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FAA Issues Final Policy on the Use of Airport Hangars

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The FAA’s final policy on the non-aeronautical use of airport hangars appears in today’s Federal Register and will take effect on July 1, 2017. The FAA is issuing the policy to clarify how aviation facilities – including hangars can be used on airports that receive federal funds. The final policy strikes a balance between hangar use for aviation and non-aviation purposes. (www.faa.gov) Mais...

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ramillsjr
ramillsjr 6
Link to published policy:

https://www.federalregister.gov/articles/2016/06/15/2016-14133/policy-on-the-non-aeronautical-use-of-airport-hangars
yr2012
matt jensen 0
Did they take the public's input into this "ruling"?
carlsonj
James Carlson 2
Click the link above. Scroll down until you see the words "Discussion of Comments and Final Policy," about 1/3 of the way through.

Short answer: yes.
davysims
David Sims 5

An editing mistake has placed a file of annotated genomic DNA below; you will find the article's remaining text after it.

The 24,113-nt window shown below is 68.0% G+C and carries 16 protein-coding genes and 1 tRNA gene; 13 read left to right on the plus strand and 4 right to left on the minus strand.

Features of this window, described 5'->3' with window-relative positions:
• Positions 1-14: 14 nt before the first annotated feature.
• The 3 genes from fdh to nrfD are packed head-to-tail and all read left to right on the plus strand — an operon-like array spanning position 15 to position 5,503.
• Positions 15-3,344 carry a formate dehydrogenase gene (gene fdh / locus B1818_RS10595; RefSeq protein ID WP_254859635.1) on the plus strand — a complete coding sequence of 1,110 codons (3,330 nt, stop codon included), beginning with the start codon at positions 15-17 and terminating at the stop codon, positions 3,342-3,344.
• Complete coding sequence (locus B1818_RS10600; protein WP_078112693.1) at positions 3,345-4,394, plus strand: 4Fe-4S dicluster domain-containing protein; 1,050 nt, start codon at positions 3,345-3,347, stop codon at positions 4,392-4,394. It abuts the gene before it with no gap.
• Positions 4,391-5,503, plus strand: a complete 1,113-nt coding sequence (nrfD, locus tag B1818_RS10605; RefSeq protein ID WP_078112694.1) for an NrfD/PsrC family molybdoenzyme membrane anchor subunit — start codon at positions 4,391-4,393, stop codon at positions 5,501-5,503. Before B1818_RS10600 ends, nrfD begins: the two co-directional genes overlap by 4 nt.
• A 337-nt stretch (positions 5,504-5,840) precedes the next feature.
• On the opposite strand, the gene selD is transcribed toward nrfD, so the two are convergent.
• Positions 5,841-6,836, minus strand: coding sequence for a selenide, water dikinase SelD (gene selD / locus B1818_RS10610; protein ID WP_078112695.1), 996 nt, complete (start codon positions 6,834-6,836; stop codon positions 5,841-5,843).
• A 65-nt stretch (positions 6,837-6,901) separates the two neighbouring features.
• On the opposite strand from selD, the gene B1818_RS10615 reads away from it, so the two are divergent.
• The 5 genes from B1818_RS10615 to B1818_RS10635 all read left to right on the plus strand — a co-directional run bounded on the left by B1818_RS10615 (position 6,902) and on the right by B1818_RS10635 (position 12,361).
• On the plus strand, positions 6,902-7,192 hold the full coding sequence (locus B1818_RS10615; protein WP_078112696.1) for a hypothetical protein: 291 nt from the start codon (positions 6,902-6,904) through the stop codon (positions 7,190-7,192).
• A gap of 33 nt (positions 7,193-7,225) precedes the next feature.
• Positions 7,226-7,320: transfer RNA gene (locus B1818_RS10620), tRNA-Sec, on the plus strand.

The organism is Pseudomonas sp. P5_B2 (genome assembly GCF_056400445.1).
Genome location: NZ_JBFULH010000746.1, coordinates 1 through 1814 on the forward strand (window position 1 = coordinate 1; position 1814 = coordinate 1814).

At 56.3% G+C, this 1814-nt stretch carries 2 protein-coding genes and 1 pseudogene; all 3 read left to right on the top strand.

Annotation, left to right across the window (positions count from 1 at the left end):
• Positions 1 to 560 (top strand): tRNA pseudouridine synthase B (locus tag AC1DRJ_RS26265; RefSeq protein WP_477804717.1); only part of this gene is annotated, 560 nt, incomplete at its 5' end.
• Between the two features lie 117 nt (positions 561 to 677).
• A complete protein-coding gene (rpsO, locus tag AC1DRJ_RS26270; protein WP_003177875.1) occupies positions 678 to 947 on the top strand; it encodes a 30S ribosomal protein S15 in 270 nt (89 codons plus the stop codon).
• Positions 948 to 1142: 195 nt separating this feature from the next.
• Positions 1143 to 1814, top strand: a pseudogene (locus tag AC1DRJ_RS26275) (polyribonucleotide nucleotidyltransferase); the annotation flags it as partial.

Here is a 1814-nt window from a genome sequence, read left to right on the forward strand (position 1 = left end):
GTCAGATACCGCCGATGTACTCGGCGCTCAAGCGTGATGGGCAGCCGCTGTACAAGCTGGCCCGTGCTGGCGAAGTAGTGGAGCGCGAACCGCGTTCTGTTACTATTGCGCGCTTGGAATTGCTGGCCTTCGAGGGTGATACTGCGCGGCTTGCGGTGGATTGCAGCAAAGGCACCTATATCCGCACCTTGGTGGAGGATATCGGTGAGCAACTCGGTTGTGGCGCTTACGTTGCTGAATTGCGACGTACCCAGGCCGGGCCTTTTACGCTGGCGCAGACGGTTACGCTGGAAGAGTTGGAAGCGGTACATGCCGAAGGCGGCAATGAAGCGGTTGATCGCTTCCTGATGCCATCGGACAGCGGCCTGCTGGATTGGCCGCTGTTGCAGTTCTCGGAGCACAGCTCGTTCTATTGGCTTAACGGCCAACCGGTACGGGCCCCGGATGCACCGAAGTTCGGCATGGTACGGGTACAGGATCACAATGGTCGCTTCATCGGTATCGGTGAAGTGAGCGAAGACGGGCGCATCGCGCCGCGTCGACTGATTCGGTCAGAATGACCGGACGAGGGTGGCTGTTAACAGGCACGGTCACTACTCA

This is actually a relaxing of the current FAA stance. In the past it has been interpreted as no non aeronautical activity period. This often included kit-built aircraft that were not finished as well. Now they are allowing some leeway.
STEELJAW
STEELJAW 3
You are correct 30west. It's really a win, win policy for everyone. It insures that Gov. subsidies hangar space is not wasted for long term storage space. It also insures that pilots using these Gov. subsidies airports will have hangar space. It's flexible enough to allow storage when there is low demand for airplane storage. Sounds like everyone wins with this policy. The 64$ question is; how is it going to be enforced?
cgdwest
Caroll West 2
It is about time I was on a hanger waiting list for 2 years to get mt plane out of the sun at the time there was 5 hangers full of crap near by.
PBADC3
PBADC3 1
Interesting, our airport has at least 10 hangars full of junk & old cars (no aircraft) and a waiting list with 20 names on it. Too bad we have to wait until 2017...
joelwiley
joel wiley 4
Perhaps you could consult an attorney. Mr. Peter F. Hartmann, Esq is both an attorney and operates a hanger rental operation in Calif. He might have some helpful insights.
carlsonj
James Carlson 1
Well done! It looks like the FAA really did read through and carefully consider all of the comments and balanced them with the AIP funding requirements. The exemption for experimental builds in all stages (not just final assembly) alone probably fixes about 99% of what was wrong with the previous policy.
zgreatwhite
Joe Blake 0
Why is the FAA subsidizing airport hangars in the first place?
jimmax23
Jim Maxwell 5
Subsidizes airports. When hangars are used for non-aviation purposes, why bother paying for the land to be an airport?
MikeMohle
Mike Mohle -1
So they can control them.
zgreatwhite
Joe Blake -5